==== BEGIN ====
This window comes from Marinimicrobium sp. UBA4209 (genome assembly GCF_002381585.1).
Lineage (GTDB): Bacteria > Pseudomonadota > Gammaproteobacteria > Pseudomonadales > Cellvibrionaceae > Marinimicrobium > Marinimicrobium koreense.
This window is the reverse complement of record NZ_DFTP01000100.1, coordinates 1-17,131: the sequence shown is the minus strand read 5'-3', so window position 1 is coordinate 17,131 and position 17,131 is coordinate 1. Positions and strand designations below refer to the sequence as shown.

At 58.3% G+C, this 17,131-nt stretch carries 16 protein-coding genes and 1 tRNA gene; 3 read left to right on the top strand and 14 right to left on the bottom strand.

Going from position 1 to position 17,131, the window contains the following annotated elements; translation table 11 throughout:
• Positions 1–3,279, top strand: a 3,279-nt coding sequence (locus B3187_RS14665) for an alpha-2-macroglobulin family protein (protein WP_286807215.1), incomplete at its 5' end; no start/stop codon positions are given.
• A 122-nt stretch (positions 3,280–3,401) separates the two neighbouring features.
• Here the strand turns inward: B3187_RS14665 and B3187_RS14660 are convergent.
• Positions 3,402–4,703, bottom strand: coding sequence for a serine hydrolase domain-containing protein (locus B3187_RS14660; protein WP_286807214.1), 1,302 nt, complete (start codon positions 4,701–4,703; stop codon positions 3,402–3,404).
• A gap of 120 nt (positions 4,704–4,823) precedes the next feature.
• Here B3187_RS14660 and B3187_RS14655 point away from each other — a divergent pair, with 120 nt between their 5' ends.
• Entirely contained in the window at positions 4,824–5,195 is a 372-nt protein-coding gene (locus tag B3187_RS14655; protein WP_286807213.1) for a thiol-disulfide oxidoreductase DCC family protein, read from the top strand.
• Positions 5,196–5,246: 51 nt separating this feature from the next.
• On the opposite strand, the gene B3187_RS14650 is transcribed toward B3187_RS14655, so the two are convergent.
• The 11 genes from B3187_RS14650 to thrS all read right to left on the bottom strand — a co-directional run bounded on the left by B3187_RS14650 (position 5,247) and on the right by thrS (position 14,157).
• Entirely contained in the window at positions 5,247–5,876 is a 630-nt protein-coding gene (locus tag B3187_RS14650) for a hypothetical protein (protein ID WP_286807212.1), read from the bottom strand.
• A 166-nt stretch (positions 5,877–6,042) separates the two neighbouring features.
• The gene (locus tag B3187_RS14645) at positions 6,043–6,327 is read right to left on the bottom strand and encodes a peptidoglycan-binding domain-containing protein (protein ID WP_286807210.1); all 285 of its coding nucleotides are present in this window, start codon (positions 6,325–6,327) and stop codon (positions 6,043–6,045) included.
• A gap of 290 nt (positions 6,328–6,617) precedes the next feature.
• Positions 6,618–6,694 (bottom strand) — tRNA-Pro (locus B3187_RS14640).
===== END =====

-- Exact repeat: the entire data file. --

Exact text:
This window comes from Marinimicrobium sp. UBA4209 (genome assembly GCF_002381585.1).
Lineage (GTDB): Bacteria > Pseudomonadota > Gammaproteobacteria > Pseudomonadales > Cellvibrionaceae > Marinimicrobium > Marinimicrobium koreense.
This window is the reverse complement of record NZ_DFTP01000100.1, coordinates 1-17,131: the sequence shown is the minus strand read 5'-3', so window position 1 is coordinate 17,131 and position 17,131 is coordinate 1. Positions and strand designations below refer to the sequence as shown.

At 58.3% G+C, this 17,131-nt stretch carries 16 protein-coding genes and 1 tRNA gene; 3 read left to right on the top strand and 14 right to left on the bottom strand.

Going from position 1 to position 17,131, the window contains the following annotated elements; translation table 11 throughout:
• Positions 1–3,279, top strand: a 3,279-nt coding sequence (locus B3187_RS14665) for an alpha-2-macroglobulin family protein (protein WP_286807215.1), incomplete at its 5' end; no start/stop codon positions are given.
• A 122-nt stretch (positions 3,280–3,401) separates the two neighbouring features.
• Here the strand turns inward: B3187_RS14665 and B3187_RS14660 are convergent.
• Positions 3,402–4,703, bottom strand: coding sequence for a serine hydrolase domain-containing protein (locus B3187_RS14660; protein WP_286807214.1), 1,302 nt, complete (start codon positions 4,701–4,703; stop codon positions 3,402–3,404).
• A gap of 120 nt (positions 4,704–4,823) precedes the next feature.
• Here B3187_RS14660 and B3187_RS14655 point away from each other — a divergent pair, with 120 nt between their 5' ends.
• Entirely contained in the window at positions 4,824–5,195 is a 372-nt protein-coding gene (locus tag B3187_RS14655; protein WP_286807213.1) for a thiol-disulfide oxidoreductase DCC family protein, read from the top strand.
• Positions 5,196–5,246: 51 nt separating this feature from the next.
• On the opposite strand, the gene B3187_RS14650 is transcribed toward B3187_RS14655, so the two are convergent.
• The 11 genes from B3187_RS14650 to thrS all read right to left on the bottom strand — a co-directional run bounded on the left by B3187_RS14650 (position 5,247) and on the right by thrS (position 14,157).
• Entirely contained in the window at positions 5,247–5,876 is a 630-nt protein-coding gene (locus tag B3187_RS14650) for a hypothetical protein (protein ID WP_286807212.1), read from the bottom strand.
• A 166-nt stretch (positions 5,877–6,042) separates the two neighbouring features.
• The gene (locus tag B3187_RS14645) at positions 6,043–6,327 is read right to left on the bottom strand and encodes a peptidoglycan-binding domain-containing protein (protein ID WP_286807210.1); all 285 of its coding nucleotides are present in this window, start codon (positions 6,325–6,327) and stop codon (positions 6,043–6,045) included.
• A gap of 290 nt (positions 6,328–6,617) precedes the next feature.
• Positions 6,618–6,694 (bottom strand) — tRNA-Pro (locus B3187_RS14640).